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Re: Don't read this unless you have time . .

I was in no way intending to bash users of electronics. I have several devices on my boat too and things like depth sounders, autopilot, SSB, wind instruments are irreplaceable.

The point that I was trying to make (and many missed, sorry I should have been clearer) is how a device appears in a magazine as "white man's magic" and within weeks all and sundry and especially magazine journos start saying things like "you should never leave a port without one of these". And the shortest measurable space of time is from the journo declaring it essential to the authorities adding it to the mandatory list.

And it's more about safety devices an anything else. My personal favourite is the PLB. When you fall overboard, it sends a message to some person in California who now knows exactly where you are.

Doesn't know why, doesn't have the ability to send your own vessel back to fetch you, doesn't have a battery life long enough for the nearest ship to reach your position. Maybe I have misunderstood the operation of these toys but to me they're about as useful as tits on a rain barrel.

I'd rather spend that money on a new top-of-the-range feather duvet for my cabin.
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  #37  
Old 05-23-2013
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Don't read this unless you have time . .

Quote:
Originally Posted by ScuzzMonkey View Post
No doubt this will be true at some point, but right now, what I hear far more of on the radio are accidental EPIRB activations! Must be at least one a week around these parts in the summer.

DISCLOSURE: I use a SPOT regularly, although friends and family have been well-briefed not to contact emergency services if it goes dark for a while.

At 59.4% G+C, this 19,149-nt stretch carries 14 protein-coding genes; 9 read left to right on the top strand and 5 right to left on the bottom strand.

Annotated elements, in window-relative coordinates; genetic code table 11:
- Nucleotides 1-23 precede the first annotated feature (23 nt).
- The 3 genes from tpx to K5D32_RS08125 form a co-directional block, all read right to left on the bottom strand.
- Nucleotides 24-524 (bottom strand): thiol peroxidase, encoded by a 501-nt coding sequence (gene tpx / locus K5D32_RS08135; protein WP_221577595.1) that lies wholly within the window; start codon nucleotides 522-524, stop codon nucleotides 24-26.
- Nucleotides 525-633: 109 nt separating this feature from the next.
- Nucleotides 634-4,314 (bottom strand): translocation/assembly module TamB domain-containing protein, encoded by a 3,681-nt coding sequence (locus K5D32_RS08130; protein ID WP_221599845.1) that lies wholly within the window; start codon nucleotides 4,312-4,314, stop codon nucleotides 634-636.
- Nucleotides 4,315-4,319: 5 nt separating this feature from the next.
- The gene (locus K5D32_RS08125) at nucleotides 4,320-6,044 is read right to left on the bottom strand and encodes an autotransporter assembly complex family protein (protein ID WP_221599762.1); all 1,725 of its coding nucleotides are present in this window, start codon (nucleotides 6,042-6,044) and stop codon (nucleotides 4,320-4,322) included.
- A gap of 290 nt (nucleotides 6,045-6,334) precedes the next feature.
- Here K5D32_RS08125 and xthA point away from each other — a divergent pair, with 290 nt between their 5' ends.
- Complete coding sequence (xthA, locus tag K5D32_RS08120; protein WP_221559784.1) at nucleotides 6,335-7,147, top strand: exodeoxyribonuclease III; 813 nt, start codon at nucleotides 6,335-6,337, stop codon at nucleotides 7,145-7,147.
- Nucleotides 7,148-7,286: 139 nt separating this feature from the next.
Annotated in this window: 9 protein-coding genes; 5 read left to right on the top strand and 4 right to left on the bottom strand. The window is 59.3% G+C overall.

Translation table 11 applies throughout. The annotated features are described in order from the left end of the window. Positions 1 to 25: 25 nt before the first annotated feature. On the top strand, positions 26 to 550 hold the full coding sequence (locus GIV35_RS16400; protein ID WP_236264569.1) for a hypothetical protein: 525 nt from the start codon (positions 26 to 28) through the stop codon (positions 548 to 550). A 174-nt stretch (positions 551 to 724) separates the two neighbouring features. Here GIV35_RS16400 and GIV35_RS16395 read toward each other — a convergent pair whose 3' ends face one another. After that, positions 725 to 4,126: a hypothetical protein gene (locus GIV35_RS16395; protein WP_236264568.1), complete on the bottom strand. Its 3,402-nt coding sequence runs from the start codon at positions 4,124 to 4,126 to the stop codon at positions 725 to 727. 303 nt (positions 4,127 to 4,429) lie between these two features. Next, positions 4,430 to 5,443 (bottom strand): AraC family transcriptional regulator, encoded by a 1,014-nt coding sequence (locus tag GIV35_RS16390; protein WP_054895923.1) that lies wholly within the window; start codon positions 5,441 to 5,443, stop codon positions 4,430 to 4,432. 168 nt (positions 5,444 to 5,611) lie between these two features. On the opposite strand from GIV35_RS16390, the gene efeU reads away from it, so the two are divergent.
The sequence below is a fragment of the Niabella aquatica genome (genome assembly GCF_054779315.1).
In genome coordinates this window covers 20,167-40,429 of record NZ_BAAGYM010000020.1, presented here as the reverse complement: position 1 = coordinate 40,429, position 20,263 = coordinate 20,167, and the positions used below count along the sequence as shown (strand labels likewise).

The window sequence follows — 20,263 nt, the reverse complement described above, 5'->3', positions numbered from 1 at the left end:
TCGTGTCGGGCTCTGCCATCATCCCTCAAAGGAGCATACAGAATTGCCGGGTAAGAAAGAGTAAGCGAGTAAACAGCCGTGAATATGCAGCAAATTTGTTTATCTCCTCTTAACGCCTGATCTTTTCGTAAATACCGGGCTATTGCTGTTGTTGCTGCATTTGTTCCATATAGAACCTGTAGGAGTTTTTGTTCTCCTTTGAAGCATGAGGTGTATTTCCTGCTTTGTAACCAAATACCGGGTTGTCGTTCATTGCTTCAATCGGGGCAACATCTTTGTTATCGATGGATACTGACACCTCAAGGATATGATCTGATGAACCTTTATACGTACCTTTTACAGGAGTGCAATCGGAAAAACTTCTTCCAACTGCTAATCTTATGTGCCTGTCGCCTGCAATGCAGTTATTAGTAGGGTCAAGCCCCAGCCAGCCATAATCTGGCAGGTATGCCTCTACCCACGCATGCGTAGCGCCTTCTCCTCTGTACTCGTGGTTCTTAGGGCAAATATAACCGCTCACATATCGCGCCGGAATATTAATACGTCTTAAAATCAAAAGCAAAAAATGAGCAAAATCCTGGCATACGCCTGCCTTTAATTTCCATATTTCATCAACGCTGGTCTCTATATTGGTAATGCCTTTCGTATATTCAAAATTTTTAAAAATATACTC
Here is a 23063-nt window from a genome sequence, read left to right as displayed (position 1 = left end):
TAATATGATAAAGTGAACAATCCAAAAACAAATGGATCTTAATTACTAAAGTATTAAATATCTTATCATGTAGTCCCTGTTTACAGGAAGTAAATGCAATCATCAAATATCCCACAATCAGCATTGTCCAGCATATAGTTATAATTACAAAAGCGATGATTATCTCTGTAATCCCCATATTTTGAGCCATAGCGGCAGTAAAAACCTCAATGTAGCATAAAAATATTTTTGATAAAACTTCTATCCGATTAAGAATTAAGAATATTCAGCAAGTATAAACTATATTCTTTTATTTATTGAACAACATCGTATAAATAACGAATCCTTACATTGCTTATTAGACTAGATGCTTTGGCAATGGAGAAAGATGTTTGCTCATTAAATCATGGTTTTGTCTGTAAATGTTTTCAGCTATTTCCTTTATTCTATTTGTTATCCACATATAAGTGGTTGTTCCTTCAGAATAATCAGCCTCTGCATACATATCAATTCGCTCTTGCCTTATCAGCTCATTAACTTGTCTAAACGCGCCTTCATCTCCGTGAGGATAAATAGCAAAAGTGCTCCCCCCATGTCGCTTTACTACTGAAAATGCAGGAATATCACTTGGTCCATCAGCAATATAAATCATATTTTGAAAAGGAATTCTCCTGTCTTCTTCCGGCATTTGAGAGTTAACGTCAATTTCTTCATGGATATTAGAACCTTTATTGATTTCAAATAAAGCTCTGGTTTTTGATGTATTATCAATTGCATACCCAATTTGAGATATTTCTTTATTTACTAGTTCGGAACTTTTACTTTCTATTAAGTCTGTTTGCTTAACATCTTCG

That said, I like the fact that it offers that sort of fail-safe option, in that it may generate a false alarm, but at least there WILL BE an alarm if something goes wrong, unlike what could happen with an EPIRB in similar circumstances...
How the hell do you have an accidentals EPIRB activation? I have one! It doesn't go off by accident. Sits in a damned case that cannot go off. BS!!! There are idiots everywhere.

And here we go back to the damned seamanship argument...

Do you know, no kidding, in marathon there is a pan-pan every day! Usually many times a day and multiples.

B
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  #38  
Old 05-23-2013
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Re: Don't read this unless you have time . .

I am not that old but when I learned to sail a Loran was a nice luxury. I chartered a boat this week and one of my crew had 4 GPS in his bag. Just in case the wind picked up, the fog rolled in and the our home port became unfamiliar, I guess. His GPS came in handy when we needed to know when we far out enough to empty the head.

What irks me is someone who buys all the toys they can for a boat they never take out of the bay or sail if it the wind is greater than 10 or the temps are less than 70 or there is any percip in the forecast, then mindlessly stares at a chart plotter while sailing on a beautiful day. I was once on a boat in the Bahamas as crew on a passage in between islands. The skipper had some high end software on his laptop and was staring at it following the magenta course line while motoring the whole way. I doubt he understood the navigational theories beyond keystrokes or could read a paper chart.

My biggest concern is people who buy electronics and let it do all the thinking for them, what happens in a power failure? I would be even more annoyed if the state forced me to stock my boat with high end equipment just to leave the dock.